For some comments on the use of an unattached tympan (a “removable frame” as Martin Boghardt's translator calls it), see Boghardt's “Pinhole Patterns in Large-Format Incunabula,” Library, 7th ser., 1 (200), 263-289 (esp. pp. 267, 269, 278); this article is a revision and translation (by John L. Flood) of “Punkturmuster in grossformatigen Inkunabeln und die Datierung des Mainzer Catholicon,Gutenberg Jahrbuch, 1999, pp. 75-88.


Hellinga's assumption of such a correlation, combined with her focus on quartos, leads to awkwardness in her argument. For example, she says that when we can show a given quarto to have been printed on full sheets, “we can be certain that the printer had a press which could accommodate at least a forme corresponding to a whole sheet of the smallest and most commonly used size of paper... or to a whole sheet of one of the larger sizes” (p. 2). But two pages later she alludes to “the printer producing a folio edition, printing a page at a time on a one-pull press” (p. 4)—a situation in which uncut sheets were used on a press that could not accommodate a full-sheet forme of the size needed for those sheets. One is left to wonder why a quarto could not have been printed the same way.


“Variants in the 1479 Oxford Edition of Aristotle's Ethics,” SB, 8 (1956), 209-212.


As I hope is clear from the previous discussion, “at a time” here has nothing to do with how many pulls of the platen were needed but only with the number of type-pages on the press at the same time.


Paul Needham has discussed this situation in “Aldus Mantius's Paper Stocks” (see note 6 above), pp. 291-292.


One or two—or even four, in which case, when the smaller paper was used, two sheets would have had to be laid on the press at the same time. This theoretical possibility was mentioned by Curt F. Bühler in “Caxton Studies,” Gutenberg Jahrbuch, 1940, pp. 169-176 (reprinted, with a revised diagram, in his Early Books and Manuscripts [1973], pp. 43-52): “the printer would have been able to print four pages with two pulls of the lever; in short, he would be printing `in quarto' but with two sheets of folio paper” (p. 176; p. 51 later). Instead of saying “two sheets of folio paper,” he should have said “two sheets printed as folios” (because two type-pages filled one side of each), and the format would therefore simply be folio, regardless of the fact that four type-pages were on the press. It is misleading to speak here of printing “in quarto.” On the other hand, if the two sheets had been pasted together to create a larger sheet—as in the case of the Foxe book cited above (see note 38)—the format would be quarto.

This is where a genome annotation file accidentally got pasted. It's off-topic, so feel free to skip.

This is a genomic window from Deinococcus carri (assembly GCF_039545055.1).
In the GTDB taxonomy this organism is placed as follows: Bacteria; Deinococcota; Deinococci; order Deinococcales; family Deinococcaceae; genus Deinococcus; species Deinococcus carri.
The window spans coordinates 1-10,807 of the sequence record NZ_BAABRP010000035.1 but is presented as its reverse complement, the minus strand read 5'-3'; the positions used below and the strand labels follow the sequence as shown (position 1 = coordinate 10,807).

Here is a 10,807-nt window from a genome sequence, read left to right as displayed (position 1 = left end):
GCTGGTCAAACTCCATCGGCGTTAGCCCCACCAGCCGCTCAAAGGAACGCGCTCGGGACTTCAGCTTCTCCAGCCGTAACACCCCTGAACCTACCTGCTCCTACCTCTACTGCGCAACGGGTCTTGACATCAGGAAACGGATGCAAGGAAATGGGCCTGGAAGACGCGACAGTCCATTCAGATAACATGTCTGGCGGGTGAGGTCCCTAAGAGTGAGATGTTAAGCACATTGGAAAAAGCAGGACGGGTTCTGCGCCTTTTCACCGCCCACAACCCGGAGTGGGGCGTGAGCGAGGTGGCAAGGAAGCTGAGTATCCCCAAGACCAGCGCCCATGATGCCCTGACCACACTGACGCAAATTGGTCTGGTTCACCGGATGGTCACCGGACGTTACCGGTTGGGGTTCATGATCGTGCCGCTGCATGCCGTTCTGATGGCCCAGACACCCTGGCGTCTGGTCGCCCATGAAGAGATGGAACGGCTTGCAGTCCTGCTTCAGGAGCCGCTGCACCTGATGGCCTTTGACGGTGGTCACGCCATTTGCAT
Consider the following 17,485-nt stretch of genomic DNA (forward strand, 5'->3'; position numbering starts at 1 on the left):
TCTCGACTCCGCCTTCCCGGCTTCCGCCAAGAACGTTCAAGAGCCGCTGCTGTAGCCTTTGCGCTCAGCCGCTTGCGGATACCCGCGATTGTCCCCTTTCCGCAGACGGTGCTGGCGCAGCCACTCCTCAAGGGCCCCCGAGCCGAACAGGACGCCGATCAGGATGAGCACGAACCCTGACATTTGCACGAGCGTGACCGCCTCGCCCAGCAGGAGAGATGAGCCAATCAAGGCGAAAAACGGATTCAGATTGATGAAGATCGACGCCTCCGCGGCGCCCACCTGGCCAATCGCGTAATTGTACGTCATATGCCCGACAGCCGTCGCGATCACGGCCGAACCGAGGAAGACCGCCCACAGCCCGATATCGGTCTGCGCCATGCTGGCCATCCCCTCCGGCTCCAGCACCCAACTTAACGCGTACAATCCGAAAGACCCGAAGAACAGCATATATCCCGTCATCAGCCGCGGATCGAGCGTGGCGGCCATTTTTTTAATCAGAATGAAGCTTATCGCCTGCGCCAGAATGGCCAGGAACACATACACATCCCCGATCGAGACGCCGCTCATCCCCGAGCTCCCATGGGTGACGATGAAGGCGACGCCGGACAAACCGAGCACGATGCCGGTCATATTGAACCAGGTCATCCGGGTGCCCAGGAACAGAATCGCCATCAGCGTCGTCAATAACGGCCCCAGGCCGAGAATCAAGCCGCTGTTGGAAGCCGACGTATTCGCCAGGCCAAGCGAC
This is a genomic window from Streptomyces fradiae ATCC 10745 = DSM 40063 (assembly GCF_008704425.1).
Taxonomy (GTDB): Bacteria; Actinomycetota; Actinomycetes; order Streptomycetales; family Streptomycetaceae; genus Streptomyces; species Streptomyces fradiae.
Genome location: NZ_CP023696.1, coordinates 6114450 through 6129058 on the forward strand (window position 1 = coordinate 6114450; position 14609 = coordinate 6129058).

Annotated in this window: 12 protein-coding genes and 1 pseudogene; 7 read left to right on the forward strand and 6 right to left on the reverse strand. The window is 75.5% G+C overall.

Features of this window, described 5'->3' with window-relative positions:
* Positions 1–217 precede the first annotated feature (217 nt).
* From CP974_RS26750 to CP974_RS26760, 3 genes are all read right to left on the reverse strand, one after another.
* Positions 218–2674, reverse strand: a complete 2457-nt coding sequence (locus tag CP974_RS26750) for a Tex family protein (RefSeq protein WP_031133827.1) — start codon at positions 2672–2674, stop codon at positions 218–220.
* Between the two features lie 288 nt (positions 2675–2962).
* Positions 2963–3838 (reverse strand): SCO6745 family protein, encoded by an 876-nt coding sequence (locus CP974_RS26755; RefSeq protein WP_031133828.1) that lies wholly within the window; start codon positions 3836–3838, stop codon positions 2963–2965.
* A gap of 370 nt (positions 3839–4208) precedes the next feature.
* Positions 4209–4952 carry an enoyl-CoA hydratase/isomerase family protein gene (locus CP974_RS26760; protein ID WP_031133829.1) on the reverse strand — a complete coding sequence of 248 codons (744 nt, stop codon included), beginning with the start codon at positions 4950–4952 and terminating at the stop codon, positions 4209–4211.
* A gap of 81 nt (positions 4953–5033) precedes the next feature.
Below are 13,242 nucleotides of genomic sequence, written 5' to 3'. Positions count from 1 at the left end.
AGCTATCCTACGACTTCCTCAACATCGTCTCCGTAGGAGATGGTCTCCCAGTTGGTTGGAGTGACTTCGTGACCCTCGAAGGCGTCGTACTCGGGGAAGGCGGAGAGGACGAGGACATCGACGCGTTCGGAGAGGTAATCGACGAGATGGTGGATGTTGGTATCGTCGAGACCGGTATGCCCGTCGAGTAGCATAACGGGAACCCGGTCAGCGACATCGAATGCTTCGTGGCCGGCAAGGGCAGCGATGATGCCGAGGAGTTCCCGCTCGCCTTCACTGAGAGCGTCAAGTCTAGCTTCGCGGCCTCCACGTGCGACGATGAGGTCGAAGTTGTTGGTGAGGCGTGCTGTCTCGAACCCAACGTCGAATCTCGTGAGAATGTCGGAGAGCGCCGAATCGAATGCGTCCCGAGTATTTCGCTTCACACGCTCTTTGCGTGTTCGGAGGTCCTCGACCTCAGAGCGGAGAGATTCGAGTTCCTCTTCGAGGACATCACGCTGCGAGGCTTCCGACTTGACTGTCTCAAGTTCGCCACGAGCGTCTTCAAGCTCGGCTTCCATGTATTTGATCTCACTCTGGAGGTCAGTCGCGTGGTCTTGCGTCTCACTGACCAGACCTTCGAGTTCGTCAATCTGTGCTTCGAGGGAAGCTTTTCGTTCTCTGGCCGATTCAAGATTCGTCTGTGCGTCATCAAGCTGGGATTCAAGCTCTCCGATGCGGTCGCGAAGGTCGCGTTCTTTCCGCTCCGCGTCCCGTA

See, for example, Paul Needham's description of a 1480 Venetian Bible in the 1989 Sotheby catalogue of The George Abrams Collection (lot 27).


The cuts need not create two equal pieces: in McKerrow's illustration quoted earlier, for example, the printer needed pieces of paper that were ⅔ the size of the original sheets. The goal here was to create a new size of sheet; the cut was therefore not the equivalent of a fold after printing, and format would relate to the cut sheet.


When this is done, it is of course also necessary to specify in some way which gatherings are in each of the formats. One could, for example, attach the relevant signatures to each format designation—as in “4° (A-G, L-M) and 2° (H-K, N)”—or (if collation formulas are to accompany the format designations) one could use two separate formulas (perhaps placing dashes in each one to show the points at which the sequence moves to the other).